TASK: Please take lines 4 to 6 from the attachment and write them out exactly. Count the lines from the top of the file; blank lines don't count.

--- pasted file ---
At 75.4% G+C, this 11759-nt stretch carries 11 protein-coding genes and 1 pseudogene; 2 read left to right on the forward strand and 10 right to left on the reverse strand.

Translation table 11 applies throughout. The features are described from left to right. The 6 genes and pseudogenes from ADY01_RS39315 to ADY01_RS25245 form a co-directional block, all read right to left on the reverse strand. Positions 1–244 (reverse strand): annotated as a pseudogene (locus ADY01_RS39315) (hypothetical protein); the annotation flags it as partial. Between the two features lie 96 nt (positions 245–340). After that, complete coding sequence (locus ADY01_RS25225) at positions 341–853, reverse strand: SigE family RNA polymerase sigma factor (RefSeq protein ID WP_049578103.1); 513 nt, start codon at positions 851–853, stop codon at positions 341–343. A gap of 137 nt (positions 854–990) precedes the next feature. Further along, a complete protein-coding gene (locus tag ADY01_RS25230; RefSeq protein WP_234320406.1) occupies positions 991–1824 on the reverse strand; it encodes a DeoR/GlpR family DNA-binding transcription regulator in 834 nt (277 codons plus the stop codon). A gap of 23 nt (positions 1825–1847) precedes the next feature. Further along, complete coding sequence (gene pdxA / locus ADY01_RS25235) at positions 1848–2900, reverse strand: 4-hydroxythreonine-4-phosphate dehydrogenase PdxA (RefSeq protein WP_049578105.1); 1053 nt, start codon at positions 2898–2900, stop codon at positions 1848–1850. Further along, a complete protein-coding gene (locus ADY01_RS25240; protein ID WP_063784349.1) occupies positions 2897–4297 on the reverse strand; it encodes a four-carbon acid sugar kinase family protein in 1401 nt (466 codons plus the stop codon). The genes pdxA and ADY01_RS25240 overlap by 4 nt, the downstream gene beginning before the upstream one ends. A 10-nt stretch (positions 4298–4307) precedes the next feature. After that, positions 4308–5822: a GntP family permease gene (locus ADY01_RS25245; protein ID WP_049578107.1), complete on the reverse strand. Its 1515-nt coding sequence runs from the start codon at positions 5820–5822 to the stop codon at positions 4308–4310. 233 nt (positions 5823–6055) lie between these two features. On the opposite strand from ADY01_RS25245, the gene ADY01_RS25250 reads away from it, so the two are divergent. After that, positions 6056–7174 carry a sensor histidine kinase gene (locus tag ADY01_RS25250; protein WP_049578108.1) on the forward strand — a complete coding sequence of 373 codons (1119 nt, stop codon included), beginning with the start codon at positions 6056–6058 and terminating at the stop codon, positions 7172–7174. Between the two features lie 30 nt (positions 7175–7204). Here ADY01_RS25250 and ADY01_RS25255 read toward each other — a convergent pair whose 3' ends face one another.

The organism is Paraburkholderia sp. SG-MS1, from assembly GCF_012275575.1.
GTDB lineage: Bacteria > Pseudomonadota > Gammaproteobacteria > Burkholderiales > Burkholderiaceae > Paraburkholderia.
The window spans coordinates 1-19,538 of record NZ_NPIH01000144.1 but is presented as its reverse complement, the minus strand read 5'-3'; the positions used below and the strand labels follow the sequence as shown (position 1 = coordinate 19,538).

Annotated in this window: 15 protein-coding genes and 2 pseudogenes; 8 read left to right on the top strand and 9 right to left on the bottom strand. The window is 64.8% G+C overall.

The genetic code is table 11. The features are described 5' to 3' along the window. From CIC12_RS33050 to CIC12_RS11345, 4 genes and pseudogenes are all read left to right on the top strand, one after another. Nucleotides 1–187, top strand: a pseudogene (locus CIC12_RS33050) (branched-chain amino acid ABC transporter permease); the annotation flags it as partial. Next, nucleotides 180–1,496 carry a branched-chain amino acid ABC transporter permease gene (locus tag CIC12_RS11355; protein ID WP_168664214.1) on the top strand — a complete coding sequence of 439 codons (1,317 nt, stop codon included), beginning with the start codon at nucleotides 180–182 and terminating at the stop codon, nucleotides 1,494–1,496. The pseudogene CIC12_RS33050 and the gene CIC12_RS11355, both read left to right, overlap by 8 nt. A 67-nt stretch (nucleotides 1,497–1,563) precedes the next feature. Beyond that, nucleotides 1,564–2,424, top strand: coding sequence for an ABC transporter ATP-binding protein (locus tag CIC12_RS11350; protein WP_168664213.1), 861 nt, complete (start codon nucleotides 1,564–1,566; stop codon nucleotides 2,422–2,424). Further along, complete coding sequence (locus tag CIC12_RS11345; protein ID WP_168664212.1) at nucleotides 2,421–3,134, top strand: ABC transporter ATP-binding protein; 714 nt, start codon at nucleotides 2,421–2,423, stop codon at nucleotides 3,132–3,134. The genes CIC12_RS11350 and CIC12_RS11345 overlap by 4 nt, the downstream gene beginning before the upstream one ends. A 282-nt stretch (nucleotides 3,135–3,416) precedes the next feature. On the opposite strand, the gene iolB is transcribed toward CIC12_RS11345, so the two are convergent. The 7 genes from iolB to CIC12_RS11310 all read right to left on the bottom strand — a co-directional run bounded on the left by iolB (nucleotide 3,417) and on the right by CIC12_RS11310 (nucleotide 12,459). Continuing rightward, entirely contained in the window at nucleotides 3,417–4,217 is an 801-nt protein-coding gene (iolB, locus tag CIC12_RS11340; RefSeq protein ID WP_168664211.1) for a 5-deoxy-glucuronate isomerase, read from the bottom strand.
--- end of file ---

GTDB lineage: Bacteria > Pseudomonadota > Gammaproteobacteria > Burkholderiales > Burkholderiaceae > Paraburkholderia.
The window spans coordinates 1-19,538 of record NZ_NPIH01000144.1 but is presented as its reverse complement, the minus strand read 5'-3'; the positions used below and the strand labels follow the sequence as shown (position 1 = coordinate 19,538).

Annotated in this window: 15 protein-coding genes and 2 pseudogenes; 8 read left to right on the top strand and 9 right to left on the bottom strand. The window is 64.8% G+C overall.